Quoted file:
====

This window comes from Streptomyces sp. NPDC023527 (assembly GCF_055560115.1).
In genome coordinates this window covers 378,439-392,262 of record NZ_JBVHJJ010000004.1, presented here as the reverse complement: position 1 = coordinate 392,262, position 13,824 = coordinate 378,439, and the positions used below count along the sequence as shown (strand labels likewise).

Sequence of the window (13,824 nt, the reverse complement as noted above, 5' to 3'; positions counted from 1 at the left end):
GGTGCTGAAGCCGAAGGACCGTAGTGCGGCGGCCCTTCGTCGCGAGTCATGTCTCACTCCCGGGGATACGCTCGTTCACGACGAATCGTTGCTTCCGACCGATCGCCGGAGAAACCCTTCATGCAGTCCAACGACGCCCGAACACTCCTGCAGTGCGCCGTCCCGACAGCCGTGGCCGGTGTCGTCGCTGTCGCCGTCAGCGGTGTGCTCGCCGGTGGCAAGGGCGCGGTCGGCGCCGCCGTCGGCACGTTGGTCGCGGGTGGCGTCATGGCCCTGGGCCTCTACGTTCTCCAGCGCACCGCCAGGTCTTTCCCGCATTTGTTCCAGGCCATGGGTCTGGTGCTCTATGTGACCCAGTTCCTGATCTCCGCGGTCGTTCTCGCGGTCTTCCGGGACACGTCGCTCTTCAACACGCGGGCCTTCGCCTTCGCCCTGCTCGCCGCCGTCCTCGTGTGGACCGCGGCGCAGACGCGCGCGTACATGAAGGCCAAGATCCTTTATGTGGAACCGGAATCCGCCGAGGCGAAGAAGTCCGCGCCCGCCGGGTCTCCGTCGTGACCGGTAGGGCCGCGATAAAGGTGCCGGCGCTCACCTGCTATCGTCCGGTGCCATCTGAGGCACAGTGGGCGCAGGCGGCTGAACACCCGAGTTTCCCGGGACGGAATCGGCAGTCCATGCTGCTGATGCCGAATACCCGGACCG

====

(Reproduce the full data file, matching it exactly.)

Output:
This window comes from Streptomyces sp. NPDC023527 (assembly GCF_055560115.1).
In genome coordinates this window covers 378,439-392,262 of record NZ_JBVHJJ010000004.1, presented here as the reverse complement: position 1 = coordinate 392,262, position 13,824 = coordinate 378,439, and the positions used below count along the sequence as shown (strand labels likewise).

Sequence of the window (13,824 nt, the reverse complement as noted above, 5' to 3'; positions counted from 1 at the left end):
GGTGCTGAAGCCGAAGGACCGTAGTGCGGCGGCCCTTCGTCGCGAGTCATGTCTCACTCCCGGGGATACGCTCGTTCACGACGAATCGTTGCTTCCGACCGATCGCCGGAGAAACCCTTCATGCAGTCCAACGACGCCCGAACACTCCTGCAGTGCGCCGTCCCGACAGCCGTGGCCGGTGTCGTCGCTGTCGCCGTCAGCGGTGTGCTCGCCGGTGGCAAGGGCGCGGTCGGCGCCGCCGTCGGCACGTTGGTCGCGGGTGGCGTCATGGCCCTGGGCCTCTACGTTCTCCAGCGCACCGCCAGGTCTTTCCCGCATTTGTTCCAGGCCATGGGTCTGGTGCTCTATGTGACCCAGTTCCTGATCTCCGCGGTCGTTCTCGCGGTCTTCCGGGACACGTCGCTCTTCAACACGCGGGCCTTCGCCTTCGCCCTGCTCGCCGCCGTCCTCGTGTGGACCGCGGCGCAGACGCGCGCGTACATGAAGGCCAAGATCCTTTATGTGGAACCGGAATCCGCCGAGGCGAAGAAGTCCGCGCCCGCCGGGTCTCCGTCGTGACCGGTAGGGCCGCGATAAAGGTGCCGGCGCTCACCTGCTATCGTCCGGTGCCATCTGAGGCACAGTGGGCGCAGGCGGCTGAACACCCGAGTTTCCCGGGACGGAATCGGCAGTCCATGCTGCTGATGCCGAATACCCGGACCG